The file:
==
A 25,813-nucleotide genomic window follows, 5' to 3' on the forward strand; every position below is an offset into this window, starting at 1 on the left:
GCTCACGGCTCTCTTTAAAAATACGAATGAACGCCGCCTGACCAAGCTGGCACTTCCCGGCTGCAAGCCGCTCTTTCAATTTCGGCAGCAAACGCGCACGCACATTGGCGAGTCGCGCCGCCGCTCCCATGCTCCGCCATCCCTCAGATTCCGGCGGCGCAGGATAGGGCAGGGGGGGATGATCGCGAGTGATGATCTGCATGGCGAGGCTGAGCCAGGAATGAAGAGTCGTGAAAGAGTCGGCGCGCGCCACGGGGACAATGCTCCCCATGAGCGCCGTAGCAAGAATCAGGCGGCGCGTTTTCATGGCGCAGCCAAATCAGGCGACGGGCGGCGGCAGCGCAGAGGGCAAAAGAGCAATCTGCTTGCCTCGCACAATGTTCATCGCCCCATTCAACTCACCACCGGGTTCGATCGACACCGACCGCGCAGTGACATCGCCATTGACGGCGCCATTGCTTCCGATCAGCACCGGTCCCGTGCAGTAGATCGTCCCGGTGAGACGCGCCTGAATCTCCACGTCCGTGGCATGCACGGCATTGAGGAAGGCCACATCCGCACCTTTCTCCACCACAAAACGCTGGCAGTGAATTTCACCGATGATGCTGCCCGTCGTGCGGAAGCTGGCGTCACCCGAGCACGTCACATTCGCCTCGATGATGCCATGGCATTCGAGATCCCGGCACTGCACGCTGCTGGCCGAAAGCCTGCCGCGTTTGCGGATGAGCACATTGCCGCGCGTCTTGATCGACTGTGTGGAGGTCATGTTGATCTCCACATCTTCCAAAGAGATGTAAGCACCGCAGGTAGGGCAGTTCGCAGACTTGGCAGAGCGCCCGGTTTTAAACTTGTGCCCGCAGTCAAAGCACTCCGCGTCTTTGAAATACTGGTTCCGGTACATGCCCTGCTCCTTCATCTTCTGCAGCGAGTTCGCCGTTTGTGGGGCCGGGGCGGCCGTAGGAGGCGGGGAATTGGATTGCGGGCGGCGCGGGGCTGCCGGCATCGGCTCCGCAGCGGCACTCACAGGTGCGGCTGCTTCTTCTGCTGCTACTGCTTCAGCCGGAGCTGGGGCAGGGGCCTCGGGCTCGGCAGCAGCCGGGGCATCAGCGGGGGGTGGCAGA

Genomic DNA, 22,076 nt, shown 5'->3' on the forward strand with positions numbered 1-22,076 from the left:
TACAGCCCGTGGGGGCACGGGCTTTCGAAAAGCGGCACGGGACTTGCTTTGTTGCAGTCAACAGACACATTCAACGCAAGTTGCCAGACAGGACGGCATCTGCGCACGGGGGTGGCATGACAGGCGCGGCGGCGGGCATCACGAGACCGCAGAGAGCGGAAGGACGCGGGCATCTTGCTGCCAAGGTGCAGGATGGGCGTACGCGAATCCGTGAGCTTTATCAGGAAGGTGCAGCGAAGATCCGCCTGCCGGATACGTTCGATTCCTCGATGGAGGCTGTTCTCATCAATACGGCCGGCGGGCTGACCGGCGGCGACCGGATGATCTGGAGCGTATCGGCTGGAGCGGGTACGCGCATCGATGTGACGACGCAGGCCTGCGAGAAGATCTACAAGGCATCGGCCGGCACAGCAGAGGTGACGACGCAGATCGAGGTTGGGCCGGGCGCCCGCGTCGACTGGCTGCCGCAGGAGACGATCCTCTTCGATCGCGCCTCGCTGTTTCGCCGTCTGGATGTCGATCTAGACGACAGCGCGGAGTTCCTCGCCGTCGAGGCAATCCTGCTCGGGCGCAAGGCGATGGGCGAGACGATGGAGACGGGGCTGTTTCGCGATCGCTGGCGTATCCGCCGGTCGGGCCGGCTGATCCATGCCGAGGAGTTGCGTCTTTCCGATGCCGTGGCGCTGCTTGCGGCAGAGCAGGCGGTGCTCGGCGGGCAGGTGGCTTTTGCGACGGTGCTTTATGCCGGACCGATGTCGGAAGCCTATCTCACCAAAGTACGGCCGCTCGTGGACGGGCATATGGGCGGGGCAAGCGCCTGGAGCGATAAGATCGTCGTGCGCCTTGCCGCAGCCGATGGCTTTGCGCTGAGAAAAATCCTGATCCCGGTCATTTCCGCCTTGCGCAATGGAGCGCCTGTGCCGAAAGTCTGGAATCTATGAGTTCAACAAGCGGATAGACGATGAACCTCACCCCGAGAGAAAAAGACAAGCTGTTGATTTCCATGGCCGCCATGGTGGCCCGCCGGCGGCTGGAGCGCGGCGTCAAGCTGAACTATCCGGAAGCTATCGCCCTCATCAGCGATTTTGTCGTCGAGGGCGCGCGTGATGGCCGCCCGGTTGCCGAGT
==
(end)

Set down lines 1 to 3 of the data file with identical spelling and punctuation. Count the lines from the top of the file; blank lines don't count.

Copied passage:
A 25,813-nucleotide genomic window follows, 5' to 3' on the forward strand; every position below is an offset into this window, starting at 1 on the left:
GCTCACGGCTCTCTTTAAAAATACGAATGAACGCCGCCTGACCAAGCTGGCACTTCCCGGCTGCAAGCCGCTCTTTCAATTTCGGCAGCAAACGCGCACGCACATTGGCGAGTCGCGCCGCCGCTCCCATGCTCCGCCATCCCTCAGATTCCGGCGGCGCAGGATAGGGCAGGGGGGGATGATCGCGAGTGATGATCTGCATGGCGAGGCTGAGCCAGGAATGAAGAGTCGTGAAAGAGTCGGCGCGCGCCACGGGGACAATGCTCCCCATGAGCGCCGTAGCAAGAATCAGGCGGCGCGTTTTCATGGCGCAGCCAAATCAGGCGACGGGCGGCGGCAGCGCAGAGGGCAAAAGAGCAATCTGCTTGCCTCGCACAATGTTCATCGCCCCATTCAACTCACCACCGGGTTCGATCGACACCGACCGCGCAGTGACATCGCCATTGACGGCGCCATTGCTTCCGATCAGCACCGGTCCCGTGCAGTAGATCGTCCCGGTGAGACGCGCCTGAATCTCCACGTCCGTGGCATGCACGGCATTGAGGAAGGCCACATCCGCACCTTTCTCCACCACAAAACGCTGGCAGTGAATTTCACCGATGATGCTGCCCGTCGTGCGGAAGCTGGCGTCACCCGAGCACGTCACATTCGCCTCGATGATGCCATGGCATTCGAGATCCCGGCACTGCACGCTGCTGGCCGAAAGCCTGCCGCGTTTGCGGATGAGCACATTGCCGCGCGTCTTGATCGACTGTGTGGAGGTCATGTTGATCTCCACATCTTCCAAAGAGATGTAAGCACCGCAGGTAGGGCAGTTCGCAGACTTGGCAGAGCGCCCGGTTTTAAACTTGTGCCCGCAGTCAAAGCACTCCGCGTCTTTGAAATACTGGTTCCGGTACATGCCCTGCTCCTTCATCTTCTGCAGCGAGTTCGCCGTTTGTGGGGCCGGGGCGGCCGTAGGAGGCGGGGAATTGGATTGCGGGCGGCGCGGGGCTGCCGGCATCGGCTCCGCAGCGGCACTCACAGGTGCGGCTGCTTCTTCTGCTGCTACTGCTTCAGCCGGAGCTGGGGCAGGGGCCTCGGGCTCGGCAGCAGCCGGGGCATCAGCGGGGGGTGGCAGA

Genomic DNA, 22,076 nt, shown 5'->3' on the forward strand with positions numbered 1-22,076 from the left: